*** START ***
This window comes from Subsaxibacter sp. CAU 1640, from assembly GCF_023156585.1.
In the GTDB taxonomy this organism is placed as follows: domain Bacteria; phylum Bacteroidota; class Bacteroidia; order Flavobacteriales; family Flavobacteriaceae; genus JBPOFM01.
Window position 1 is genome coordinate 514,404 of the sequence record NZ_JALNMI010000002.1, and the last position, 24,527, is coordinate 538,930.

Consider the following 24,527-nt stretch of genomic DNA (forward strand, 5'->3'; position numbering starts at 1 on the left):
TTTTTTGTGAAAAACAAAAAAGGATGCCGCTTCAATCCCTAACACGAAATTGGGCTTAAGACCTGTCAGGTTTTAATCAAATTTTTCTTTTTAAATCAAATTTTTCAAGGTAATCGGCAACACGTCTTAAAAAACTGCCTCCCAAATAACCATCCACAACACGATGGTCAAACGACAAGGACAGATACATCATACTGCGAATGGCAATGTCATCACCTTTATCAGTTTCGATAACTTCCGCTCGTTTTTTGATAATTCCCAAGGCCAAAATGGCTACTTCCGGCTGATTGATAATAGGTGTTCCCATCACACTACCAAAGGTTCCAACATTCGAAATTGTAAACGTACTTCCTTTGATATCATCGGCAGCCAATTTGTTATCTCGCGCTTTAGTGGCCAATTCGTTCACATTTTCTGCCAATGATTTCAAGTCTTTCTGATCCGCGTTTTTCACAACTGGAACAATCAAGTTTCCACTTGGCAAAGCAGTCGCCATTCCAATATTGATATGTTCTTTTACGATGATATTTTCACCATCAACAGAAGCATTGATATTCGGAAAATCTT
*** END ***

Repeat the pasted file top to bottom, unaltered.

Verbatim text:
This window comes from Subsaxibacter sp. CAU 1640, from assembly GCF_023156585.1.
In the GTDB taxonomy this organism is placed as follows: domain Bacteria; phylum Bacteroidota; class Bacteroidia; order Flavobacteriales; family Flavobacteriaceae; genus JBPOFM01.
Window position 1 is genome coordinate 514,404 of the sequence record NZ_JALNMI010000002.1, and the last position, 24,527, is coordinate 538,930.

Consider the following 24,527-nt stretch of genomic DNA (forward strand, 5'->3'; position numbering starts at 1 on the left):
TTTTTTGTGAAAAACAAAAAAGGATGCCGCTTCAATCCCTAACACGAAATTGGGCTTAAGACCTGTCAGGTTTTAATCAAATTTTTCTTTTTAAATCAAATTTTTCAAGGTAATCGGCAACACGTCTTAAAAAACTGCCTCCCAAATAACCATCCACAACACGATGGTCAAACGACAAGGACAGATACATCATACTGCGAATGGCAATGTCATCACCTTTATCAGTTTCGATAACTTCCGCTCGTTTTTTGATAATTCCCAAGGCCAAAATGGCTACTTCCGGCTGATTGATAATAGGTGTTCCCATCACACTACCAAAGGTTCCAACATTCGAAATTGTAAACGTACTTCCTTTGATATCATCGGCAGCCAATTTGTTATCTCGCGCTTTAGTGGCCAATTCGTTCACATTTTCTGCCAATGATTTCAAGTCTTTCTGATCCGCGTTTTTCACAACTGGAACAATCAAGTTTCCACTTGGCAAAGCAGTCGCCATTCCAATATTGATATGTTCTTTTACGATGATATTTTCACCATCAACAGAAGCATTGATATTCGGAAAATCTT